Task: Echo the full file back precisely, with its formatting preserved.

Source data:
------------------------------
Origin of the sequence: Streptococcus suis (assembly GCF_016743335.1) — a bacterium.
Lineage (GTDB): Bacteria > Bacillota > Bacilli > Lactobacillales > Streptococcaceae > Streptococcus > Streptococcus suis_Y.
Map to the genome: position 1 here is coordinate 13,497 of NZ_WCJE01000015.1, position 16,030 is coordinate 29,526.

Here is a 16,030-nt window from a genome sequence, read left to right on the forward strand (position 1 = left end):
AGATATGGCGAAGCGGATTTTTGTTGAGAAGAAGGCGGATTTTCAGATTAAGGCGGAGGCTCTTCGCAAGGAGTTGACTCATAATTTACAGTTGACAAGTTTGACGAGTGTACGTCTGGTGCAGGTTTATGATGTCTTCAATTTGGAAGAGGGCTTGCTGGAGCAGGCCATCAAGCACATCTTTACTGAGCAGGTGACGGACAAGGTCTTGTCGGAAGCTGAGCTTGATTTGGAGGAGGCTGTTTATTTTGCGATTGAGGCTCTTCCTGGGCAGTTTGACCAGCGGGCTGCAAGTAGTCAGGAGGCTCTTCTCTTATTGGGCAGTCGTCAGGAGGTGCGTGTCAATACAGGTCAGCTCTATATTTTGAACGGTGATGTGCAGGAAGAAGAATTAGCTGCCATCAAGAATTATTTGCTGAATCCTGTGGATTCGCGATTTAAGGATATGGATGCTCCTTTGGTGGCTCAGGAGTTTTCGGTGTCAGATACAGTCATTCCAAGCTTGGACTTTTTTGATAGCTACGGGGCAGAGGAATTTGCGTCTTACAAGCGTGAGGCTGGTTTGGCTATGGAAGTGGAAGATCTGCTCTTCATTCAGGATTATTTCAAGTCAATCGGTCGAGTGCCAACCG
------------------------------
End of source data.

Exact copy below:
Origin of the sequence: Streptococcus suis (assembly GCF_016743335.1) — a bacterium.
Lineage (GTDB): Bacteria > Bacillota > Bacilli > Lactobacillales > Streptococcaceae > Streptococcus > Streptococcus suis_Y.
Map to the genome: position 1 here is coordinate 13,497 of NZ_WCJE01000015.1, position 16,030 is coordinate 29,526.

Here is a 16,030-nt window from a genome sequence, read left to right on the forward strand (position 1 = left end):
AGATATGGCGAAGCGGATTTTTGTTGAGAAGAAGGCGGATTTTCAGATTAAGGCGGAGGCTCTTCGCAAGGAGTTGACTCATAATTTACAGTTGACAAGTTTGACGAGTGTACGTCTGGTGCAGGTTTATGATGTCTTCAATTTGGAAGAGGGCTTGCTGGAGCAGGCCATCAAGCACATCTTTACTGAGCAGGTGACGGACAAGGTCTTGTCGGAAGCTGAGCTTGATTTGGAGGAGGCTGTTTATTTTGCGATTGAGGCTCTTCCTGGGCAGTTTGACCAGCGGGCTGCAAGTAGTCAGGAGGCTCTTCTCTTATTGGGCAGTCGTCAGGAGGTGCGTGTCAATACAGGTCAGCTCTATATTTTGAACGGTGATGTGCAGGAAGAAGAATTAGCTGCCATCAAGAATTATTTGCTGAATCCTGTGGATTCGCGATTTAAGGATATGGATGCTCCTTTGGTGGCTCAGGAGTTTTCGGTGTCAGATACAGTCATTCCAAGCTTGGACTTTTTTGATAGCTACGGGGCAGAGGAATTTGCGTCTTACAAGCGTGAGGCTGGTTTGGCTATGGAAGTGGAAGATCTGCTCTTCATTCAGGATTATTTCAAGTCAATCGGTCGAGTGCCAACCG